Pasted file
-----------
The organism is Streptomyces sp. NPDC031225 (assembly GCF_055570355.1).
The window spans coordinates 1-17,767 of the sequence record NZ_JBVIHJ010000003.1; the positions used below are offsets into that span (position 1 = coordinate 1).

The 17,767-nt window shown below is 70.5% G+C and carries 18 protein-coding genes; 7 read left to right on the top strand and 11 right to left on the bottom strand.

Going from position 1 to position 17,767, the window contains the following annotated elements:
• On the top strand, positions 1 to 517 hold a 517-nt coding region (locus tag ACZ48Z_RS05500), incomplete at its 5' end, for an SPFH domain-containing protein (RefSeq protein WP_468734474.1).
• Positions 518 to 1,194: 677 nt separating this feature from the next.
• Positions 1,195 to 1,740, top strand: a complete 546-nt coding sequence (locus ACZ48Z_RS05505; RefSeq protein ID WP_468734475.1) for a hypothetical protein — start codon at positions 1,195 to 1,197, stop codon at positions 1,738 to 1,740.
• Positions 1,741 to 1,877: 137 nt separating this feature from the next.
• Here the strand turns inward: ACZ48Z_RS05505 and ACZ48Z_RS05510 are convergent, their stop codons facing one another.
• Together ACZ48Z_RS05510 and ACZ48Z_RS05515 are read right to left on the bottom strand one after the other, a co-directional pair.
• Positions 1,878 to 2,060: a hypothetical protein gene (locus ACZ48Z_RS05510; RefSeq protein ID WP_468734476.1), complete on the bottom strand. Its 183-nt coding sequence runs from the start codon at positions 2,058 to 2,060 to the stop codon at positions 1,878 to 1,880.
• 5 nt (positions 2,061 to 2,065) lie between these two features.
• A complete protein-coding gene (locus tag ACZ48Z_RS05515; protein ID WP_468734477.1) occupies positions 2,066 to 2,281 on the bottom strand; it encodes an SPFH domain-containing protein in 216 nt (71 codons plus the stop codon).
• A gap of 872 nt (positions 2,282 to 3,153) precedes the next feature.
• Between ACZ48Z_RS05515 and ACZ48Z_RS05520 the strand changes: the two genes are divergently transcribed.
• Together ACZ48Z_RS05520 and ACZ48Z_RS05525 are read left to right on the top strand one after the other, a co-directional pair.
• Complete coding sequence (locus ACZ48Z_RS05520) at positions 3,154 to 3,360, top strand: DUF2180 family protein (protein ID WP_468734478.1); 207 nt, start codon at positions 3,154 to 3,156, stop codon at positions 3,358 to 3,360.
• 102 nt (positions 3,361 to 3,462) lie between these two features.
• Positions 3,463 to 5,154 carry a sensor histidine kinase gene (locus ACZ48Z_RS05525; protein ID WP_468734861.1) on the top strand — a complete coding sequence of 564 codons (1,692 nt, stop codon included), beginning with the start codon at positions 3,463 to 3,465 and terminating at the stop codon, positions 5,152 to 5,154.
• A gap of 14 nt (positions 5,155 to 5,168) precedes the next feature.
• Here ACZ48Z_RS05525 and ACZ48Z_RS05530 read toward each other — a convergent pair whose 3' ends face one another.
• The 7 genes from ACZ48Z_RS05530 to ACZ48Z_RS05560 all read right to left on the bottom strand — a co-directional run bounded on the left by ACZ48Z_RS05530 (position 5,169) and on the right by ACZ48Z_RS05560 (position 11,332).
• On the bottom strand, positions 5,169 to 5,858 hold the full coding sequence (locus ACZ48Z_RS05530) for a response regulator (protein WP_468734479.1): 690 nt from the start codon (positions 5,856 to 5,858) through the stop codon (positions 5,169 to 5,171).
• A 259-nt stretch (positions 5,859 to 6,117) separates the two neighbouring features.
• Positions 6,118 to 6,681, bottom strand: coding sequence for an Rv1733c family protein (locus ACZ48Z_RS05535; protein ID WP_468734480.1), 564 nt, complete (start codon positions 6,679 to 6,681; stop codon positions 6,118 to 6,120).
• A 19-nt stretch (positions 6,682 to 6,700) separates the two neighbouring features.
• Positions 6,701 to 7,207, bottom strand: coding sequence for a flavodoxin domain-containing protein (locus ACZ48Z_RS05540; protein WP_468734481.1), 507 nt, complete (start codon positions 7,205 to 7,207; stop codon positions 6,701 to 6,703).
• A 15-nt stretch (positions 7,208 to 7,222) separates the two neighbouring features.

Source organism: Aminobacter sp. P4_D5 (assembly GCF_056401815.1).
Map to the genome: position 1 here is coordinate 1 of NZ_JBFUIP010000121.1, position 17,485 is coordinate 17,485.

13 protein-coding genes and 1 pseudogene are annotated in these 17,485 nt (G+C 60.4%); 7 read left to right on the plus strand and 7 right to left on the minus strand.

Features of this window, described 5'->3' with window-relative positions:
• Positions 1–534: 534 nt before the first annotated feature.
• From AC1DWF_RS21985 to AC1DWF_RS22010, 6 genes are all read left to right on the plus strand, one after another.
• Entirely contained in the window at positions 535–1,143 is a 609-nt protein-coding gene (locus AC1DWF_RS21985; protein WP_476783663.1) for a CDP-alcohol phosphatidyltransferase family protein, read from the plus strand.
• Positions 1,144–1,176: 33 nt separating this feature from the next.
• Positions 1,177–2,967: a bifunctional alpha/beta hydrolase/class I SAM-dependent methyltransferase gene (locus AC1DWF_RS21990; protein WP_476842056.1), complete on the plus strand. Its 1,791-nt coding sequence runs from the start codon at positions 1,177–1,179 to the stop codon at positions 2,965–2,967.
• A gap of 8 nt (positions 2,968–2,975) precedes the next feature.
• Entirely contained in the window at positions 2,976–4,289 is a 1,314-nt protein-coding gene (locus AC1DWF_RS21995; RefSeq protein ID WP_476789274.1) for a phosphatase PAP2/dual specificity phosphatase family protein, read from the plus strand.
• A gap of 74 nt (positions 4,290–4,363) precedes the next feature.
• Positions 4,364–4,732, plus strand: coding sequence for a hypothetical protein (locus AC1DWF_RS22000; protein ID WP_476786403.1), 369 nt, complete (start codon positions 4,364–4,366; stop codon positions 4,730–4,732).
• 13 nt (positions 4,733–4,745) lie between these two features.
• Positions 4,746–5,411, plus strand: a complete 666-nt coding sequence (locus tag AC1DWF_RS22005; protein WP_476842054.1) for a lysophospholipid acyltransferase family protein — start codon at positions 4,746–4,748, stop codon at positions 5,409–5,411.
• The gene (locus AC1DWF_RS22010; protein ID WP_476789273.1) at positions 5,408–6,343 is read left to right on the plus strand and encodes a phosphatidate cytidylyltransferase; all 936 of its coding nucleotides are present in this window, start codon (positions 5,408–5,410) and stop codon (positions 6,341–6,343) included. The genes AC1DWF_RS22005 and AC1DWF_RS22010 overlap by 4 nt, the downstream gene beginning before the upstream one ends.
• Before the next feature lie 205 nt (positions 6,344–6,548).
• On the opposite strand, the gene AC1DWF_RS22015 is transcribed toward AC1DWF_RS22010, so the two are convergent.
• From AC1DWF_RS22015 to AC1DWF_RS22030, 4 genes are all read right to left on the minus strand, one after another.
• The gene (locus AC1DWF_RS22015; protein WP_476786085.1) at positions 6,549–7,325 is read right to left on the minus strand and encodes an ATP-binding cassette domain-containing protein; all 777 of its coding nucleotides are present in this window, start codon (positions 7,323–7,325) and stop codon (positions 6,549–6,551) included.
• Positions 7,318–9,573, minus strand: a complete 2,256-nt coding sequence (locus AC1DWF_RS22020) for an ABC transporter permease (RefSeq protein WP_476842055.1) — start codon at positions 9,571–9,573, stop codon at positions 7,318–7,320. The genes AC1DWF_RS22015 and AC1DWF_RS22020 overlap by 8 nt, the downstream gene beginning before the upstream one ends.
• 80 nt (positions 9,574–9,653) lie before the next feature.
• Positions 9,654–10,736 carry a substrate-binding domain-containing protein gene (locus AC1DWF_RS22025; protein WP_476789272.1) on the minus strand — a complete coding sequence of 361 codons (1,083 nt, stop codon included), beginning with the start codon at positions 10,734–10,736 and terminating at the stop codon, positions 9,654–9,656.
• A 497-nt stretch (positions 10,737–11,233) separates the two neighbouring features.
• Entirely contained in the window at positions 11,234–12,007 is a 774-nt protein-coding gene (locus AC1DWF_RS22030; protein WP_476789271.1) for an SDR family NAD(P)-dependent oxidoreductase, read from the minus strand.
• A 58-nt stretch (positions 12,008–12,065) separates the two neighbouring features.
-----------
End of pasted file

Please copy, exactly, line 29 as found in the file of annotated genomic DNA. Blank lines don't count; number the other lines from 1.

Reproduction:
Source organism: Aminobacter sp. P4_D5 (assembly GCF_056401815.1).